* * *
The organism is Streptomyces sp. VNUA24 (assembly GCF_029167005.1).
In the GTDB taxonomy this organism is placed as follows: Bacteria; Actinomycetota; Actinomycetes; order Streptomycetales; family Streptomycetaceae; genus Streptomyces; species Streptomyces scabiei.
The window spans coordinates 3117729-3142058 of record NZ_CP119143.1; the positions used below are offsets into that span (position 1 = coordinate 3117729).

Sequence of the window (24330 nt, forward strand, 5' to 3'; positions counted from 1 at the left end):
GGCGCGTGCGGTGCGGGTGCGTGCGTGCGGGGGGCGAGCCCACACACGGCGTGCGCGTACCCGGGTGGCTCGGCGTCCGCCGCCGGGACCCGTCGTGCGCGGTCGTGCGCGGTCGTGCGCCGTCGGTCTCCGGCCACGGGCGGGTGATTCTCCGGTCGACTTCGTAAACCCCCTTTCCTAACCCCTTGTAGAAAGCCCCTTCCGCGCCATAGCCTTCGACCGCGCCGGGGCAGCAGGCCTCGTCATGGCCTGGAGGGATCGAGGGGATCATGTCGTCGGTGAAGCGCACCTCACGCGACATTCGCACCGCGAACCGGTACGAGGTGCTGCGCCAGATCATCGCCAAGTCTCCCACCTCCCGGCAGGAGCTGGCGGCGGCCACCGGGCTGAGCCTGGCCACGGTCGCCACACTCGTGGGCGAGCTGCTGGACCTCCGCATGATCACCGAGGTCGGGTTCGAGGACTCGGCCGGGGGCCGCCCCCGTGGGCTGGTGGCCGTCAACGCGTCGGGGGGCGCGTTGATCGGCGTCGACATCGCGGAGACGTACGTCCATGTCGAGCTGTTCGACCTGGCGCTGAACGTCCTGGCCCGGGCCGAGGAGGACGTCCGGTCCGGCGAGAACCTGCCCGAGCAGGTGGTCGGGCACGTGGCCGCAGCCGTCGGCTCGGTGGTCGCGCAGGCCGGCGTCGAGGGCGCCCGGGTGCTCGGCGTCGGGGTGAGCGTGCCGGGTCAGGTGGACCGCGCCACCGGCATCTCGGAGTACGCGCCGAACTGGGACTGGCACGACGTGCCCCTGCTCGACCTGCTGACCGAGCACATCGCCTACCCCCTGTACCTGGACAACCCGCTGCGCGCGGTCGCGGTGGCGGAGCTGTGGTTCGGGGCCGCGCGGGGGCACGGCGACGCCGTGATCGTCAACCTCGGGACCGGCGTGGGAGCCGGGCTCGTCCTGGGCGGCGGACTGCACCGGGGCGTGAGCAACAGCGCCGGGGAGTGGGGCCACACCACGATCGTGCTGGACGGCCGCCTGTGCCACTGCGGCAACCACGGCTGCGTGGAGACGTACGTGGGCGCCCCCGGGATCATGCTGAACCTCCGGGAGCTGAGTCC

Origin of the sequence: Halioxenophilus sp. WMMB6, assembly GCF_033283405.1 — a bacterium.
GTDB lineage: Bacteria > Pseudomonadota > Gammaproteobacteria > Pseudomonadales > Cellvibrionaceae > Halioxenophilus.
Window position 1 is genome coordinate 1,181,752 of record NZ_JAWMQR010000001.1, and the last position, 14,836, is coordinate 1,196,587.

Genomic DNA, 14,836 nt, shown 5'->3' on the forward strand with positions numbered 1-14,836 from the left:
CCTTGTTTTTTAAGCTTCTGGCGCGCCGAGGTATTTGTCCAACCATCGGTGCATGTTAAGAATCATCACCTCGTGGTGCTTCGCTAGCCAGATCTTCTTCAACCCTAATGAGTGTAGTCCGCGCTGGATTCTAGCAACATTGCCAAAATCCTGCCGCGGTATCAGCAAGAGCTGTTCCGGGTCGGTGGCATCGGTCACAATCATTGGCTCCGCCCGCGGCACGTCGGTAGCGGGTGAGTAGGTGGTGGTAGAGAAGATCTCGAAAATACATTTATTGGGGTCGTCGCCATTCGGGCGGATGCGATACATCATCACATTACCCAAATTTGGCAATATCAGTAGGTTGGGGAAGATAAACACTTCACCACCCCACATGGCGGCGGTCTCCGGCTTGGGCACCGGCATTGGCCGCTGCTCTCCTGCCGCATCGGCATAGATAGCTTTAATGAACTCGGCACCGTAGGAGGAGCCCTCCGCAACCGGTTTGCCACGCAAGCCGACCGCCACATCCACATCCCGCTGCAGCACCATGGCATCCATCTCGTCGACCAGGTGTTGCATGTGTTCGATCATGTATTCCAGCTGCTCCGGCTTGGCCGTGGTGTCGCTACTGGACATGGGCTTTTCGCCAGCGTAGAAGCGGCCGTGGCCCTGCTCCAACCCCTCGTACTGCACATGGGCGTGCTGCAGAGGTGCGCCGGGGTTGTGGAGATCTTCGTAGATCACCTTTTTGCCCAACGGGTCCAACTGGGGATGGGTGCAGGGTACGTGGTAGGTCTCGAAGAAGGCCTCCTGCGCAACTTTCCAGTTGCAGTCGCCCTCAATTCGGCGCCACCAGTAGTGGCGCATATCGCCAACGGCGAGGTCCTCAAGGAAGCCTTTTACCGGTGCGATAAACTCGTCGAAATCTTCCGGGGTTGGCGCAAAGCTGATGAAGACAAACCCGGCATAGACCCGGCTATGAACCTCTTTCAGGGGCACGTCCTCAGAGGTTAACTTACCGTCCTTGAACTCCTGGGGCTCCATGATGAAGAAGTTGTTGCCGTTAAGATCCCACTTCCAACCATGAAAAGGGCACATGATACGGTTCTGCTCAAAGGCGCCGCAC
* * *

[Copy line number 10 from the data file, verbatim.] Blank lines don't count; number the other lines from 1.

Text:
CCTTGTTTTTTAAGCTTCTGGCGCGCCGAGGTATTTGTCCAACCATCGGTGCATGTTAAGAATCATCACCTCGTGGTGCTTCGCTAGCCAGATCTTCTTCAACCCTAATGAGTGTAGTCCGCGCTGGATTCTAGCAACATTGCCAAAATCCTGCCGCGGTATCAGCAAGAGCTGTTCCGGGTCGGTGGCATCGGTCACAATCATTGGCTCCGCCCGCGGCACGTCGGTAGCGGGTGAGTAGGTGGTGGTAGAGAAGATCTCGAAAATACATTTATTGGGGTCGTCGCCATTCGGGCGGATGCGATACATCATCACATTACCCAAATTTGGCAATATCAGTAGGTTGGGGAAGATAAACACTTCACCACCCCACATGGCGGCGGTCTCCGGCTTGGGCACCGGCATTGGCCGCTGCTCTCCTGCCGCATCGGCATAGATAGCTTTAATGAACTCGGCACCGTAGGAGGAGCCCTCCGCAACCGGTTTGCCACGCAAGCCGACCGCCACATCCACATCCCGCTGCAGCACCATGGCATCCATCTCGTCGACCAGGTGTTGCATGTGTTCGATCATGTATTCCAGCTGCTCCGGCTTGGCCGTGGTGTCGCTACTGGACATGGGCTTTTCGCCAGCGTAGAAGCGGCCGTGGCCCTGCTCCAACCCCTCGTACTGCACATGGGCGTGCTGCAGAGGTGCGCCGGGGTTGTGGAGATCTTCGTAGATCACCTTTTTGCCCAACGGGTCCAACTGGGGATGGGTGCAGGGTACGTGGTAGGTCTCGAAGAAGGCCTCCTGCGCAACTTTCCAGTTGCAGTCGCCCTCAATTCGGCGCCACCAGTAGTGGCGCATATCGCCAACGGCGAGGTCCTCAAGGAAGCCTTTTACCGGTGCGATAAACTCGTCGAAATCTTCCGGGGTTGGCGCAAAGCTGATGAAGACAAACCCGGCATAGACCCGGCTATGAACCTCTTTCAGGGGCACGTCCTCAGAGGTTAACTTACCGTCCTTGAACTCCTGGGGCTCCATGATGAAGAAGTTGTTGCCGTTAAGATCCCACTTCCAACCATGAAAAGGGCACATGATACGGTTCTGCTCAAAGGCGCCGCAC